As the digital revolution transforms the economy, one megabank chairman warned his staff recently, “The industry faces more change in the next 10 years than there has been in the past 200.” So where will those banking changes emerge in 2015? Let’s use the familiar categories of people, process, and technology to discuss the coming unfamiliar.
People – The Empowered Bank Employee
When recent image issues and cost pressures forced banks to compete aggressively for talented employees, they stepped up their recruiting game and compensation plans. Now, what about retention? Not surprisingly, the best employees for the digital economy, who freely use the latest technology in their personal lives, are not content with yesterday’s technology and user support. They expect to be empowered to do their work as their roles require.
One bank CIO confided recently, “We were frankly caught off guard when we surveyed our employees about our latest innovations for them. They were indifferent to what we thought they needed. We realized that we can’t centrally dictate user support levels and technology from on high. We have to respond with much greater flexibility and empowerment.”
This is a guest editorial by Unisys’ Director of Financial Services in Central, Southern & Andean Latin America
Your top salesperson can’t afford to be without her tablet for days while someone in the IT department works to resolve the problem. Your lenders can’t afford to be shut out of key databases when they are in the field. Employees in the digital economy will expect tailored support that matches how they work. In fact, many recent studies on employee engagement show that a mandatory expectation of top talent people is the ability to utilize the same technology in their personal lives and to pursue career ambitions.
Process – Enterprise Social Business
How will banks do all that with people? With a cultural change in the hierarchical structure, silos today are transformed into a social business enterprise. Think social media bent to the needs of vast organizations of talented business people who currently find it difficult not just to collaborate well, but even to know of colleagues’ existence, expertise, breakthroughs, and challenges.
When the digital revolution erases legacy lines and hierarchies, workers will have fresh challenges to assimilate into the organization like identifying internal experts, finding a common collaborative platform, and sharing their expertise. Those things don’t change by directive, cajoling, or evangelizing. But they respond brilliantly to an enterprise social business model that focuses directly on bringing value to individuals and thereby the bank. When employees are empowered to solve problems and collaborate smoothly within their normal work style, the result is better operational efficiency, effectiveness, and an engaged workforce – all keys to banking competitiveness.
A word of caution, however, about the temptation to pick the popular social platform and retrofit it to the bank’s needs. There is no one “best” technology platform. Once your bank has carefully rationalized a strategy and gained full commitment from executive leadership, the technology almost chooses itself. Strategy makes clear which platforms will or won’t work.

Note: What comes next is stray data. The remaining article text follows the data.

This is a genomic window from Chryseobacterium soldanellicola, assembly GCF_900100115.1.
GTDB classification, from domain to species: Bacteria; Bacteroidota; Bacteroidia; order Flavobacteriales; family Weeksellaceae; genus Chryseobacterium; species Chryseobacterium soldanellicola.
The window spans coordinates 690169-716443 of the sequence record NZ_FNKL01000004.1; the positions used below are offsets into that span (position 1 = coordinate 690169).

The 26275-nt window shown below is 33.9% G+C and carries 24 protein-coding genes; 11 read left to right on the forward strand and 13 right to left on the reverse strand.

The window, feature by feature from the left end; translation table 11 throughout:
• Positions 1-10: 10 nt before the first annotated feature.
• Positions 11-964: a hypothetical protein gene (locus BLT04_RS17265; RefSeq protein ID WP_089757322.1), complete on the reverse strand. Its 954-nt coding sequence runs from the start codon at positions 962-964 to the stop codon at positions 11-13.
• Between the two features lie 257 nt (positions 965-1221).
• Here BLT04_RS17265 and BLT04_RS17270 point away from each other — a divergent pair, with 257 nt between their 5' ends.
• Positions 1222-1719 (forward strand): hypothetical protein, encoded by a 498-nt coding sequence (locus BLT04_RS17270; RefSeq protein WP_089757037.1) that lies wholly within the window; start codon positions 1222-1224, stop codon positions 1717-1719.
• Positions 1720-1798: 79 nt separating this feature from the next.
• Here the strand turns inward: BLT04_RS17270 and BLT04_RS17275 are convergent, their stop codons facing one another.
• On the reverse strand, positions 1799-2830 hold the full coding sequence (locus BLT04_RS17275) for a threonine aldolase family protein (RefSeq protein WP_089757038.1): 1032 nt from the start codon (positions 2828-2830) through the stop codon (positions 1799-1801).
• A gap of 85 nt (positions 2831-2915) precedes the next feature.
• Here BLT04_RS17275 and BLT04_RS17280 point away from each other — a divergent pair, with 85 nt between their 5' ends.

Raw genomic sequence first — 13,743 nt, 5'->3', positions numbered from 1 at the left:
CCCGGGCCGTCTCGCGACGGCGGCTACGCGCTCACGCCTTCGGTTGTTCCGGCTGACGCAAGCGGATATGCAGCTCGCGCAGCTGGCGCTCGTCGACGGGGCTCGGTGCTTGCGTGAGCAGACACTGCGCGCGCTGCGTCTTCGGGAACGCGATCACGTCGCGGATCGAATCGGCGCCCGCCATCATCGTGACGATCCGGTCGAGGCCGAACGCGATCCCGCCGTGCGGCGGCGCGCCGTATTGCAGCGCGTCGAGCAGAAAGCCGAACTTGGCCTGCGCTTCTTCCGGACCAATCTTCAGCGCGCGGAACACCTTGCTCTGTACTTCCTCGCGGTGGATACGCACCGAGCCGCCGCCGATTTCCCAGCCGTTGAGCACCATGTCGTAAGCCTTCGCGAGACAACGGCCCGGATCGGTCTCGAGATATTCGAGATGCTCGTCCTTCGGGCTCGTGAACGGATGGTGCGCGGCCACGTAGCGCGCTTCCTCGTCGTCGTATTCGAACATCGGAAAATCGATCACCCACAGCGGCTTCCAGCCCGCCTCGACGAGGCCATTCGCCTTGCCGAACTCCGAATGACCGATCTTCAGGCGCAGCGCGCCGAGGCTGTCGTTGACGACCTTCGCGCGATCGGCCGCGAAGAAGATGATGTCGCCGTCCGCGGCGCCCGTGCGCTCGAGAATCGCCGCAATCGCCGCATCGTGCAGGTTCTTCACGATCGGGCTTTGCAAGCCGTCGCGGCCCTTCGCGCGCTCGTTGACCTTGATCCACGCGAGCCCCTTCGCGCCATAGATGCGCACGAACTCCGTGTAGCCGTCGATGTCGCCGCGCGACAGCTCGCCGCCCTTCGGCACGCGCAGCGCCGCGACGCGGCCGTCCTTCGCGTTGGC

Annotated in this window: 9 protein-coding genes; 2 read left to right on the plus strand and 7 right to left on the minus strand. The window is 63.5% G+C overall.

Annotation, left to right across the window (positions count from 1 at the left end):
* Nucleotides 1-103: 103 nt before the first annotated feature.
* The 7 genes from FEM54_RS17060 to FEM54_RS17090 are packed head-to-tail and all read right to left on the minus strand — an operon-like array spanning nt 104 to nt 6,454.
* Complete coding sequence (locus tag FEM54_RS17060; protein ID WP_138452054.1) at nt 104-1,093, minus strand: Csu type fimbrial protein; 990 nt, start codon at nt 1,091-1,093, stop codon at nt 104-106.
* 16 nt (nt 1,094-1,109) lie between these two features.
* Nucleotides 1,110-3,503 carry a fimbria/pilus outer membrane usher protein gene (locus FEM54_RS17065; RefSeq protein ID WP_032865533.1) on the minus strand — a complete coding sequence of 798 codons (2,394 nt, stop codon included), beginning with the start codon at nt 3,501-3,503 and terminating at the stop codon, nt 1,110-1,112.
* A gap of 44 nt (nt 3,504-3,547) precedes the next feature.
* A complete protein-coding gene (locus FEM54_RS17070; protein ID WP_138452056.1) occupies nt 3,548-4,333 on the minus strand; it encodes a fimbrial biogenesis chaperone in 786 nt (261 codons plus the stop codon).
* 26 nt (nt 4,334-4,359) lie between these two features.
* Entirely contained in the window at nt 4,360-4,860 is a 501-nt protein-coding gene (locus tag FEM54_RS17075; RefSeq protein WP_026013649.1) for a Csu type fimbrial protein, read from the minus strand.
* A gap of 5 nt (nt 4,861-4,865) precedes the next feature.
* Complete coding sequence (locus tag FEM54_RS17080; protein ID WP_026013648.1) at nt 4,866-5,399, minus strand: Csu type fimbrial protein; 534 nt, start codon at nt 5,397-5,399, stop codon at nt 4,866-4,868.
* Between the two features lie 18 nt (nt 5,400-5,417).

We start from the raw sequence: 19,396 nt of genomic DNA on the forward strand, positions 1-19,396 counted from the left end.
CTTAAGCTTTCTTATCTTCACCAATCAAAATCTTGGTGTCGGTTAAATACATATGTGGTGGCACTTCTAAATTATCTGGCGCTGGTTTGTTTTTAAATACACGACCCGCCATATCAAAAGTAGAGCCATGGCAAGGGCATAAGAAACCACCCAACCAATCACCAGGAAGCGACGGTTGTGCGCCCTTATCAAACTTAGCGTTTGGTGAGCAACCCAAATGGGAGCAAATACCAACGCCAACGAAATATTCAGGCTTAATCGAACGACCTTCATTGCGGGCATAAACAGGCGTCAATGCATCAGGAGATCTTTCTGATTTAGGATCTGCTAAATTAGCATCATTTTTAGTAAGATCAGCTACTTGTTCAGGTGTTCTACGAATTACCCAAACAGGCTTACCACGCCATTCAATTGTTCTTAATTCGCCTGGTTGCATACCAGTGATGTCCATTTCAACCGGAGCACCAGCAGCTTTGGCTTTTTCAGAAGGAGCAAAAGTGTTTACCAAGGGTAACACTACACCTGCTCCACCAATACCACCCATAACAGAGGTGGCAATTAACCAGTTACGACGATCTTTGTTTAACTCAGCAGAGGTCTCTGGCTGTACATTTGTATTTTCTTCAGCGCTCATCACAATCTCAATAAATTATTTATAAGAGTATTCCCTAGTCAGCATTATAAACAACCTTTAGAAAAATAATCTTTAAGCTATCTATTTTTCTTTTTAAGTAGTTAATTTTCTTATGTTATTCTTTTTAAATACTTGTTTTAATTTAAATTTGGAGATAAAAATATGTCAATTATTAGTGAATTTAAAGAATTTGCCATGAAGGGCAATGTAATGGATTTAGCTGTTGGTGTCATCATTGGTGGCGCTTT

Technology – Topped by Business Models
In the digital revolution, technology models take a back seat to business models. That’s it, the key to success, or at least survival, will be to conceive new business models, secure in the knowledge that technology is no longer a constraint. Certainly, the eBays, iTunes, Amazons and other pioneers in the digital revolution are underpinned by impressive technology, but it was their idea to convert physical businesses (auctions, music, bookstores) to digital models that drove their success.
The notable difference, of course, is that the eBays had the advantage of starting fresh, whereas the banking industry has vast and valuable legacy physical assets (customers, branches, currency) to balance in their pursuit of digital business breakthroughs. Imagine that one bank, no matter how brilliantly it rolls out its digital lines, shuts down its call centers. Banks have to keep a focus on their non-digital processes while reinventing their businesses in the digital world.
Often this discussion defaults straight to mobile banking for consumers, and certainly mobile drives a massive transformation from physical to digital. Nevertheless, many banks are actively seeking digital business breakthroughs in Wealth Management, Treasury and Corporate Banking. Moreover, the digital economy will increasingly erase those line-of-business distinctions, as “hybrid” customers seek flexible product bundles.
The business value, sharing information of critical mission, the access to capture and distribution and dissemination within defined policies and procedures, should the drives. However, to activate this transformation and access, this value requires that this includes a comprehensive strategy, culture shift, change management, and a roll-out and adoption plan in sync with the powerful technologies that are within the reach.